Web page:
Grants from the Clinical Medicine Foundation of Shanghai Tongji Hospital.
Availability of data and materials
Data are from the study whose authors may be contacted at Department of Endocrinology and Metabolism, Shanghai Tongji Hospital, Tongji University School of Medicine.
L.S drafted the manuscript. L.Z participated in the design of the study and performed the statistical analysis. Z.T. conceived of the study, and participated in its design and coordination and helped to draft the manuscript. All authors read and approved the final manuscript.
The authors declare that they have no competing interests.
Consent for publication
Informed consent was obtained from all individual participants included in the study.
Ethical approval and consent to participate
All procedures performed in studies involving human participants were in accordance with the ethical standards of the institutional and/or national research committee and with the 1964 Helsinki declaration and its later amendments or comparable ethical standards.
Institutional and/or national research committee: Medicine Ethical Committee of the Shanghai Tongji Hosptial.
Open AccessThis article is distributed under the terms of the Creative Commons Attribution 4.0 International License (http://creativecommons.org/licenses/by/4.0/), which permits unrestricted use, distribution, and reproduction in any medium, provided you give appropriate credit to the original author(s) and the source, provide a link to the Creative Commons license, and indicate if changes were made. The Creative Commons Public Domain Dedication waiver (http://creativecommons.org/publicdomain/zero/1.0/) applies to the data made available in this article, unless otherwise stated.
- Murray CJ, Lopez AD. Alternative projections of mortality and disability by cause 1990–2020: Global Burden of Disease Study. Lancet. 1997;349:1498–504.View ArticlePubMedGoogle Scholar
- Murray CJ, Ezzati M, Flaxman AD, Lim S, Lozano R, et al. GBD 2010: a multi-investigator collaboration for global comparative descriptive epidemiology. Lancet. 2012;380:2055–8.View ArticlePubMedGoogle Scholar
- He J, Gu D, Reynolds K, Wu X, Muntner P, et al. Serum total and lipoprotein cholesterol levels and awareness, treatment, and control of hypercholesterolemia in China. Circulation. 2004;110:405–11.View ArticlePubMedGoogle Scholar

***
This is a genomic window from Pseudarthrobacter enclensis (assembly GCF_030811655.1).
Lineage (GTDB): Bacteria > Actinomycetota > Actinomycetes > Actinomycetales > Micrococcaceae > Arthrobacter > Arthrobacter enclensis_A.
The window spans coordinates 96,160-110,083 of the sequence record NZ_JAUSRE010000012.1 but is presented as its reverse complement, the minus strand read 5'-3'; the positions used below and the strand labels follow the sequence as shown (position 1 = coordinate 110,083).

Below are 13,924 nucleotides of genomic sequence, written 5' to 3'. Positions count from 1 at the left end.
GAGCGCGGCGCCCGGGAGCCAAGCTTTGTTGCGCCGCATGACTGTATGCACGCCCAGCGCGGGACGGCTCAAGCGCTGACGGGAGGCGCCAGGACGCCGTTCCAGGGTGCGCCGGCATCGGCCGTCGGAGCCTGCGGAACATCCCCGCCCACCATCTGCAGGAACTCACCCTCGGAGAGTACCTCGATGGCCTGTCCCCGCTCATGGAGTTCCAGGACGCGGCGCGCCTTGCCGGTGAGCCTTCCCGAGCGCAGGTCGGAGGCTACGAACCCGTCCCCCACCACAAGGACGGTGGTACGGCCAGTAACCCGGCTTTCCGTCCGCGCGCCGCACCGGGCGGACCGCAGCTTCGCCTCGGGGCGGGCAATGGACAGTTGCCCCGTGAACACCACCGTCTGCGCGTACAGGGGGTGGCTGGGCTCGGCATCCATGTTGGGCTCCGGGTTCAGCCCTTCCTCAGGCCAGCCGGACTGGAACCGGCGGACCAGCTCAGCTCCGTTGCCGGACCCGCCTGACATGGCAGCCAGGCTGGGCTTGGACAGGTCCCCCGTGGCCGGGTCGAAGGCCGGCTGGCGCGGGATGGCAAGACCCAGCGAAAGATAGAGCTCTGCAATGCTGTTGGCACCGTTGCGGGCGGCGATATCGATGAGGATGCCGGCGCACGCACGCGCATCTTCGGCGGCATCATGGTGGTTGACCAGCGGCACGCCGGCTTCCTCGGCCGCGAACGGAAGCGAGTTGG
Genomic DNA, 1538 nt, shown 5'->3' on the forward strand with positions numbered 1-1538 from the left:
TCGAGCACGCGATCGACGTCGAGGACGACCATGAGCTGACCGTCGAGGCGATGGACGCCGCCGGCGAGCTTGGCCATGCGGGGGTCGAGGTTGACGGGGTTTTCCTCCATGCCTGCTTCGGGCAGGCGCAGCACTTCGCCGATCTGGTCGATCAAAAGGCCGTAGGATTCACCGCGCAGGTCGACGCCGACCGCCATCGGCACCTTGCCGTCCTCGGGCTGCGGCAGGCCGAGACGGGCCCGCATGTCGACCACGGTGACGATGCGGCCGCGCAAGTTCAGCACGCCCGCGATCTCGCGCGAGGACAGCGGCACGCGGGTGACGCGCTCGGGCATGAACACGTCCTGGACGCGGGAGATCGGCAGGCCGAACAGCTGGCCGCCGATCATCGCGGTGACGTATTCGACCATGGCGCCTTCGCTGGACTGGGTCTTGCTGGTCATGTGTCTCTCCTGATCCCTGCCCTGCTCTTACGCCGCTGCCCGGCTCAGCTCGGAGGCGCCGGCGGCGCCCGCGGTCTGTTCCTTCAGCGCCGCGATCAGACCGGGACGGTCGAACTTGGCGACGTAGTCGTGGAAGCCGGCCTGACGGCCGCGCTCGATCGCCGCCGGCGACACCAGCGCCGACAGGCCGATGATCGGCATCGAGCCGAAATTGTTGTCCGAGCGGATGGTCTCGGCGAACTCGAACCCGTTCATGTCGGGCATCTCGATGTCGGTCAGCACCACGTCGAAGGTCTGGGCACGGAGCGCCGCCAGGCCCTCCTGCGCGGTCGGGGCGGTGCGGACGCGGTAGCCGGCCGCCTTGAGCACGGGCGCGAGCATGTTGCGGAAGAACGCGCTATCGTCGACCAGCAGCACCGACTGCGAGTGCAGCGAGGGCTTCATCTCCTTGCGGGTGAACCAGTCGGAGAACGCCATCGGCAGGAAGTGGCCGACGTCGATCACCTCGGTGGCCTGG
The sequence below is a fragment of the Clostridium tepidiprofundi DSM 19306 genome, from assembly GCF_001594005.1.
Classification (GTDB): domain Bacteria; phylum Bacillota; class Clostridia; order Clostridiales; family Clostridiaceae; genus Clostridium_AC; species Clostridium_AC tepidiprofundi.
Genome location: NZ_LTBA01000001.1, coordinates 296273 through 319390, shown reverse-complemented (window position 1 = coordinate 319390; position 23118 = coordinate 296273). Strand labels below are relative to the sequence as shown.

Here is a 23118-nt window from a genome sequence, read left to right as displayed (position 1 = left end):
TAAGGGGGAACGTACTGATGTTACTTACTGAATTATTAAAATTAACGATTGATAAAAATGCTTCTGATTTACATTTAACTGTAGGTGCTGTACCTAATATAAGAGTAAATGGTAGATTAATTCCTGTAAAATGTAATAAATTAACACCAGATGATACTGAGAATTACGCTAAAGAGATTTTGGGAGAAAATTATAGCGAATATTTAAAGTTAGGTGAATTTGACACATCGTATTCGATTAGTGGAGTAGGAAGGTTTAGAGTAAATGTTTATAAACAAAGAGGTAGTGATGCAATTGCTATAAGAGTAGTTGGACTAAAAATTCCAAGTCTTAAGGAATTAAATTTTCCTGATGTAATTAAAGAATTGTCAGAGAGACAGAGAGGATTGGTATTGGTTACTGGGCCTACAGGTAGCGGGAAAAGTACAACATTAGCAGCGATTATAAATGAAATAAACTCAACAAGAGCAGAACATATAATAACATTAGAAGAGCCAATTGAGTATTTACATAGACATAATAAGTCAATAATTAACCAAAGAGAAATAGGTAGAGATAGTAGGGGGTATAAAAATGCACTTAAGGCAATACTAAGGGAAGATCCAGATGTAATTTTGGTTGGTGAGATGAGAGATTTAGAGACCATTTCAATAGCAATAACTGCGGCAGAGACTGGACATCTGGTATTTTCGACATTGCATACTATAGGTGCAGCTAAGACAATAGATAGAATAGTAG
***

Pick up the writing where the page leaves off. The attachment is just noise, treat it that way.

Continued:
- Yan L, Xu MT, Yuan L, Chen B, Xu ZR, et al. Prevalence of dyslipidemia and its control in type 2 diabetes: A multicenter study in endocrinology clinics of China. J Clin Lipidol. 2016;10:150–60.View ArticlePubMedGoogle Scholar
- Expert Panel on Integrated Guidelines for Cardiovascular Health and Risk Reduction in Children and Adolescents; National Heart, Lung, and Blood Institute. Expert panel on integrated guidelines for cardiovascular health and risk reduction in children and adolescents: summary report. Pediatrics. 2011;128(Suppl 5):S213-56. doi:10.1542/peds.2009-2107C.
- Adair LS, Gordon-Larsen P, Du SF, Zhang B, Popkin BM. The emergence of cardiometabolic disease risk in Chinese children and adults: consequences of changes in diet, physical activity and obesity. Obesity Reviews. 2014;15 Suppl 1:49–59.View ArticlePubMedPubMed CentralGoogle Scholar
- Yang W, Lu J, Weng J, Jia W, Ji L, et al. Prevalence of diabetes among men and women in China. N Engl J Med. 2010;362:1090–101.View ArticlePubMedGoogle Scholar
- He J, Gu D, Wu X, Reynolds K, Duan X, et al. Major causes of death among men and women in China. N Engl J Med. 2005;353:1124–34.View ArticlePubMedGoogle Scholar
- Yang Z, Xing X, Xiao J, Lu J, Weng J, et al. Prevalence of cardiovascular disease and risk factors in the Chinese population with impaired glucose regulation: the 2007–2008 China national diabetes and metabolic disorders study. Experimental and clinical endocrinology & diabetes : official journal. German Society of Endocrinology [and] German Diabetes Association. 2013;121:372–4.View ArticleGoogle Scholar
- Grundy SM, Balady GJ, Criqui MH, Fletcher G, Greenland P, et al. Primary prevention of coronary heart disease: guidance from Framingham: a statement for healthcare professionals from the AHA Task Force on Risk Reduction. American Heart Association Circulation. 1998;97:1876–87.PubMedGoogle Scholar
- Jang EH, Park YM, Hur J, Kim MK, Ko SH, et al. Higher levels of small dense low-density lipoprotein (LDL) are associated with cardiac autonomic neuropathy in patients with type 2 diabetes. Diabetic Med. 2013;30:694–701.View ArticlePubMedGoogle Scholar